Issue: February 2009
Launched: 1997-98
Circ: 36,000
Production Editor: Deanna Taylor
Publishing Company: PennWell Corporation
Senior Editor: Kathleen Davis

The plight of heavily technical trade magazines, like Utility Automation and Engineering T&D, is for publishers to design relevant—and riveting—cover art for a highly-specific and complex subject matter. Senior editor, Kathleen Davis, was hoping to go more minimalist for the February cover of the electric industry publication. In her mind, the ideal angle for T&D’s early 2009 redesign would be more minimalist cover concepts, similar to Wired’s May 2008 issue, “Inconvenient Truths.”

While Davis didn’t get her wish, exactly, what developed was a more abstract take on the delivery side of power—in this case, a mix of meters and abstract art—and a more structural and elemental look of utility automation. “The illustrated elements represent a connection to the grid like on a mother board you would find in the meters,” says Utility Automation and Engineering T&D presentation editor, Deanna Taylor.

The issue’s cover story featured an interview with a big name in the electric industry and power world, Glenn English, CEO of the National Rural Electric Cooperative Association. Incorporating the cover lines into these branches made sense “because the cover was so intricate, when we did this it looked better than listing them down the left side like we’d normally do,” says Davis. The green-blue color scheme for the issue’s background and meter branches were meant to represent rural cooperatives and growth of the electric cooperative, T&D says.

When the cover line, “Glenn English Talks Machinations, Meters, & MultiSpeak,” gave way to the current, “Interview with the NRECA’s Glenn English,” the meter tree and abstract design were left hanging. “I can see how now this can be kind of a disconnect,” says Davis. “My compromise is that I still think it’s a bit busy.”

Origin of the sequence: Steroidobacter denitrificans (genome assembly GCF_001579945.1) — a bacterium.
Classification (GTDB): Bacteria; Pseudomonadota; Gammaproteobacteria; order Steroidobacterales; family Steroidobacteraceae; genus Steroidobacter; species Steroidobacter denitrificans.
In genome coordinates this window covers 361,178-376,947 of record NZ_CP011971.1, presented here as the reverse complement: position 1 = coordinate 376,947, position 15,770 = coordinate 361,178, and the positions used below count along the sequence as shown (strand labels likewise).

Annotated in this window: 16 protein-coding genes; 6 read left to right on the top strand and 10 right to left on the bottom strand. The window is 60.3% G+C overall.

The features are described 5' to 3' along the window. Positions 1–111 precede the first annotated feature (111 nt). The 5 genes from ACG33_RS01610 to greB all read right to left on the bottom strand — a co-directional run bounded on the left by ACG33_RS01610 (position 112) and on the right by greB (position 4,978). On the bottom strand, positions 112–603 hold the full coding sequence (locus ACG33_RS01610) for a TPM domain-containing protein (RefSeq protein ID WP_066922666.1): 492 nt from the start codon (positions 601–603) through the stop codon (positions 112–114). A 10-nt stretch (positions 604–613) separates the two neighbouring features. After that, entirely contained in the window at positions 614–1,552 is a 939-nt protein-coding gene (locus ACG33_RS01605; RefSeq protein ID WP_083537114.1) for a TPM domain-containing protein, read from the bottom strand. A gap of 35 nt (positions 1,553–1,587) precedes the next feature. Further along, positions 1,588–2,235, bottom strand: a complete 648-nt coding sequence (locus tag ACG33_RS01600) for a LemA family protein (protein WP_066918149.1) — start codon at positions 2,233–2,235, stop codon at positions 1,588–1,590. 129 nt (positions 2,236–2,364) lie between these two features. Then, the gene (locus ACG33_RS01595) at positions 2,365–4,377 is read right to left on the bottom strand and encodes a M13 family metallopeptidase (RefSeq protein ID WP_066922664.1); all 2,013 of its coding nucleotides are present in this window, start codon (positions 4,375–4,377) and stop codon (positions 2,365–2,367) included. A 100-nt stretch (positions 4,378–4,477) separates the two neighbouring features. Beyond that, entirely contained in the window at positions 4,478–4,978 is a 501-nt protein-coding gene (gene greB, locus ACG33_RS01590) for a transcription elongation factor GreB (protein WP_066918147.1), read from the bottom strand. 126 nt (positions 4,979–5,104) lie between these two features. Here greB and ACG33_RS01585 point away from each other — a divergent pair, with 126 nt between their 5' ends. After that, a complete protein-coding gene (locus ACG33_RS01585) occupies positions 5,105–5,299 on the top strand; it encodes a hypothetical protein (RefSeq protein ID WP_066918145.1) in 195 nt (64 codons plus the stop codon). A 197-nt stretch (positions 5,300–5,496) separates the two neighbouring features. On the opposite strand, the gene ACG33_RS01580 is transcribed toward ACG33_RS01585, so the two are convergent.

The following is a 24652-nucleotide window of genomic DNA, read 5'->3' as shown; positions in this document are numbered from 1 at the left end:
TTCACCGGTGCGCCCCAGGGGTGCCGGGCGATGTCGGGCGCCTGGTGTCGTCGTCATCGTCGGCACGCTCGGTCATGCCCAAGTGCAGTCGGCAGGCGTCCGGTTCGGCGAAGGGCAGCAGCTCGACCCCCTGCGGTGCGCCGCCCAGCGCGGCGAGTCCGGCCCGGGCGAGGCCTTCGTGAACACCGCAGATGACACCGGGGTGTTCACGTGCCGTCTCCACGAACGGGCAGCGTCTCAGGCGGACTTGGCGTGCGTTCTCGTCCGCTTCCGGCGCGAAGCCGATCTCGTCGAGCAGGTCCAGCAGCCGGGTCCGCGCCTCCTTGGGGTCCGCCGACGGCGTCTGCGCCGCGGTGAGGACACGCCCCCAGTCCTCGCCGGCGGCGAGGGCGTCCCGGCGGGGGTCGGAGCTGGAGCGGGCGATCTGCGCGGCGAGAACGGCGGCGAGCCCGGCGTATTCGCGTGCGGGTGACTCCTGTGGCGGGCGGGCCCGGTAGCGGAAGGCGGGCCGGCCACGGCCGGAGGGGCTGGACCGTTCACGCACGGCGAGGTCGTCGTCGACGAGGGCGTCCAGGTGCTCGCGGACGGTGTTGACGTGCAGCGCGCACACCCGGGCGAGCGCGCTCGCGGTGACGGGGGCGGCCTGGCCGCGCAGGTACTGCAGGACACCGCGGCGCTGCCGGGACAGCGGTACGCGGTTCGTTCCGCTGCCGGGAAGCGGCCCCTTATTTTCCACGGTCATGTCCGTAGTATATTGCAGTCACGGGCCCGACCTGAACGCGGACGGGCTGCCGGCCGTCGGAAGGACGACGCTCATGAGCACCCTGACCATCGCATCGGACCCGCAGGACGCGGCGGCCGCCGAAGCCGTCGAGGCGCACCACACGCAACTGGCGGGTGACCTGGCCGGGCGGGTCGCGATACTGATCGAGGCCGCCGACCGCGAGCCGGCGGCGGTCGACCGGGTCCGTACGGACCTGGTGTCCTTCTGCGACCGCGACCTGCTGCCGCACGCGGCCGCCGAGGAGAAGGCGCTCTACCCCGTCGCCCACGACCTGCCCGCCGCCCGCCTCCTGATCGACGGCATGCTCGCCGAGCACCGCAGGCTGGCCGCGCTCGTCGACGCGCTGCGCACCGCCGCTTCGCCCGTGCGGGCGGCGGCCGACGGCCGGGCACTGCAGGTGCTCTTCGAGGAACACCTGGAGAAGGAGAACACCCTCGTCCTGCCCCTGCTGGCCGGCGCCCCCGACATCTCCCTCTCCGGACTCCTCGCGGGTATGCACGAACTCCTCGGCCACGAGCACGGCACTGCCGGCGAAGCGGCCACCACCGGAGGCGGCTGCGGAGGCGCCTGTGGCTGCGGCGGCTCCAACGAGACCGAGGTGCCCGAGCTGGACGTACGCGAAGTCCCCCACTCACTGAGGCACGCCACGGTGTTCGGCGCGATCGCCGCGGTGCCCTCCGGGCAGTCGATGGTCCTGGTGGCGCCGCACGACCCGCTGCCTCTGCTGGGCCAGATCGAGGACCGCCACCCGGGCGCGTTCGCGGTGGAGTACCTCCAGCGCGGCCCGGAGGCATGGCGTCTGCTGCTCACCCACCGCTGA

“I like the collage of the photographs of meters with the background resembling electronic wiring. Considering that this is a very technologically advanced readership, the cover should reflect that and look more futuristic—it seems to represent the technology of the ‘80s. Wired would push that concept most likely to its maximum coolness. While I like a contrast between coverline sizes in general, the small coverlines are in all caps, making them even harder to read. The logo of Utility/T&D might benefit from an updated type design, especially the ampersand solution between the T&D. The cover should visually address the new generation of technology experts, and somehow this one looks as if it is for an older readership.”

Petra Kobayashi | Art Director | Self

“The circular photos of technical equipment create a harmony with the layers of lines as if to whisper, ‘this is complicated stuff, but fun, too.’ The headline ‘Interview with the NCRECA’s Glenn English’ seems disconnected from this playful feeling, both in its content and its quotidian typography. It makes the reader scan the cover more closely to see if a sub-headline has more relation to the cover image. (To a layperson, it seems ‘Success in Substation Control’ would fit the lines and curves better.) However, the text is readable and effectively offset from the 45-degree angle of the curves, and is supported by all-cap sub-headlines.”

Jeremy Leff | Art Director | Roast


Have a unique “cover” story? Contact FOLIO: Associate Editor Vanessa Voltolina.


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